The coalition has responded with the amount of funds spent during the protests.
There was controversy on social media on Friday following an allegation by a Twitter user who accused the Feminist Coalition (FemCo) of withdrawal of $51,000 worth of bitcoin from the #EndSARS donation account.
The coalition is one of the major groups that provided financial support for Nigerian youth during last year’s protests against brutality and extrajudicial killings of citizens by the now-disbanded special anti-robbery squad (SARS).
During the protest in October 2020, donations were made to the coalition by their supporters through bitcoin, after government authorities reportedly blocked its account.
After the protest, the coalition stopped receiving donations, saying it would give the breakdown of how the remaining funds of about N87 million would be disbursed.
On Friday, a Twitter user with the handle @Rx_Deyholar, alleged that the Coalition moved $51,000 worth of bitcoin to a newly generated account.
“Feminist co withdrew $51,000 worth of Bitcoin from their donation wallet on the 5th of this month silently”, he wrote on Twitter.
The allegations later generated furore, with many Twitter users calling on the Economic and Financial Crimes Commission (EFCC) to investigate the alleged withdrawal.
“I will personally join in signing a Petition to EFCC if the feminist co doesn’t come forward and account for every Kobo in that Bitcoin wallet and give a satisfactory reason as to why they cleared the wallet and persons involved. This is not an allegation, but a call to account,” @von_Bismack wrote.
But the Coalition, responding to the allegations via a press a release, showed the amount they received and spent.
They claimed that the funds alleged to have been secretly withdrawn was part of a sale for N57,590,000 with a third party between November 16 and December 1, 2020.
The delay of the transaction was said to be a result of clog in the bitcoin network.
“Our public statement of October 22nd outlined the allocation of the remaining funds.
The balance of funds were to be spent as outlined below:
1. #EndSARSresponse (Medical) – N20,114,087.25
2. The Legal Aid Network – N15,741,459.59
3. Relief for victims of police brutality and families of the deceased – N40,228,174.51
4. Memorial for the Fallen – N5,247,153.197
5. #EndSARSMental Health Support – N6,121,678.73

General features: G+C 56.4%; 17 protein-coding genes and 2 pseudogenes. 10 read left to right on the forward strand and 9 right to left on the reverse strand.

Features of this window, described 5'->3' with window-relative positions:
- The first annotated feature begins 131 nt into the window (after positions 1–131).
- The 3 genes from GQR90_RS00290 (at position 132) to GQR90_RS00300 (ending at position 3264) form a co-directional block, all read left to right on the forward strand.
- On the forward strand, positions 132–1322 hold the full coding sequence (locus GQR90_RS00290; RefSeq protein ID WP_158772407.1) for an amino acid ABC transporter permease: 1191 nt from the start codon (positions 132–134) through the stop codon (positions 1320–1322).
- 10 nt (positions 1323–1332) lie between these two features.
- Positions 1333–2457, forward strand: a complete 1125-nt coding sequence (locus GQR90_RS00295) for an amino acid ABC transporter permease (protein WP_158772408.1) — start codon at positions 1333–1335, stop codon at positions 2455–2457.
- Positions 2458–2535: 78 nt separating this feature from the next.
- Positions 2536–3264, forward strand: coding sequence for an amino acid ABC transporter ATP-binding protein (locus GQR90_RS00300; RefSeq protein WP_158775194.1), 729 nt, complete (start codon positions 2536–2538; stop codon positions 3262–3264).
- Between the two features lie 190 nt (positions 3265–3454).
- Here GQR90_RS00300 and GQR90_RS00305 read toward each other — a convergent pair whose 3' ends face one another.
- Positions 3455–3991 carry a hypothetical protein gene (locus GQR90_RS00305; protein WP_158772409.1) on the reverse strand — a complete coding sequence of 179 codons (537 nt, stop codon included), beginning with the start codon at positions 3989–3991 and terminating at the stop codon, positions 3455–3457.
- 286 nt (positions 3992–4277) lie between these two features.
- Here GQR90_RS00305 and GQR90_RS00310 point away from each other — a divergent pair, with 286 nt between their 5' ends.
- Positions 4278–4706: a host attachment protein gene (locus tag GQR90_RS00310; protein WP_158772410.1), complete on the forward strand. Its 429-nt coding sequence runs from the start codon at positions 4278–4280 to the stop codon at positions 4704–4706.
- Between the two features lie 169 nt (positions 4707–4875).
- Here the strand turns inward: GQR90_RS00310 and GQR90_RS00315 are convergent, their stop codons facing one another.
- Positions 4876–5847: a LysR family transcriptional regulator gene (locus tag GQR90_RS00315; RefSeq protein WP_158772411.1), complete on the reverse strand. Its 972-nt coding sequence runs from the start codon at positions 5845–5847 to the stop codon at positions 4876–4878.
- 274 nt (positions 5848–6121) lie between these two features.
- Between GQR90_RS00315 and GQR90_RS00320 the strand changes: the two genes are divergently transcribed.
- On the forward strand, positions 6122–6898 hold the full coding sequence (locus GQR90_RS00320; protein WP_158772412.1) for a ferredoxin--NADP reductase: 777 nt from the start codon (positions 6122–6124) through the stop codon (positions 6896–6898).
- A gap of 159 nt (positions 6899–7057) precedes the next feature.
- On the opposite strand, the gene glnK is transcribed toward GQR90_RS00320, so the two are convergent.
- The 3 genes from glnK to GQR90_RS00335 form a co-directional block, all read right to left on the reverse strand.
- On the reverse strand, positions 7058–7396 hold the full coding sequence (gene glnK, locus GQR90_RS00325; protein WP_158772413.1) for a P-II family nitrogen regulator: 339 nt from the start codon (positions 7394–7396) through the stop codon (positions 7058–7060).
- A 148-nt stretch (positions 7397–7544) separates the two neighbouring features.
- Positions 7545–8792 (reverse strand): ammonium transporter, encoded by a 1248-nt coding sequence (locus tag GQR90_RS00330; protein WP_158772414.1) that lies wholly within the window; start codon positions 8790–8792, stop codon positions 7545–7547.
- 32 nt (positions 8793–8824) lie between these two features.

“Since October, we have continued our voluntary work with a great sense of duty and the diligence that managing public trust deserves. This work involved ensuring proper procedures were in place to manage donations and identify and verify numerous claims of the several victims of police brutality.
“This aligns with the values of transparency and accountability we have upheld in our public communications since our intervention. Listed below are Feminist Coalition’s fund allocation activities in line with our statement. Please note that all funds crowdsourced by the Feminist Coalition are separate from funds externally raised by other groups, including our beneficiaries, such as EndSARSResponse.
“#EndSARSresponse (Medical) & #EndSARSMentalHealth Support Between October and November 2020, we donated N20,114,087.25 to #EndSARSresponse (Medical) and N6,121,678.73 to #EndSARSMental Health Support.
Relief for Victims of Police Brutality From November 2020 to February 2021, the Feminist Coalition donated N40,000,000 to 80 families (N500,000 each) across Nigeria who have lost loved ones to police brutality or have been victims themselves.
Within the fund for police brutality victims, we provided one fatally impacted family with additional funds for housing (rent), clothing, food, furniture, transportation and school books totalling 5,682,000. In total, victims of police brutality and/ or their families received N45,682,000.
“Several beneficiaries publicised their receipt of these funds on their volition, but the Feminist Coalition is committed to the victims’ privacy and would not dishonour their memory.
Other details of the funds spent by Feminist Coalition is provided on their official Twitter handle.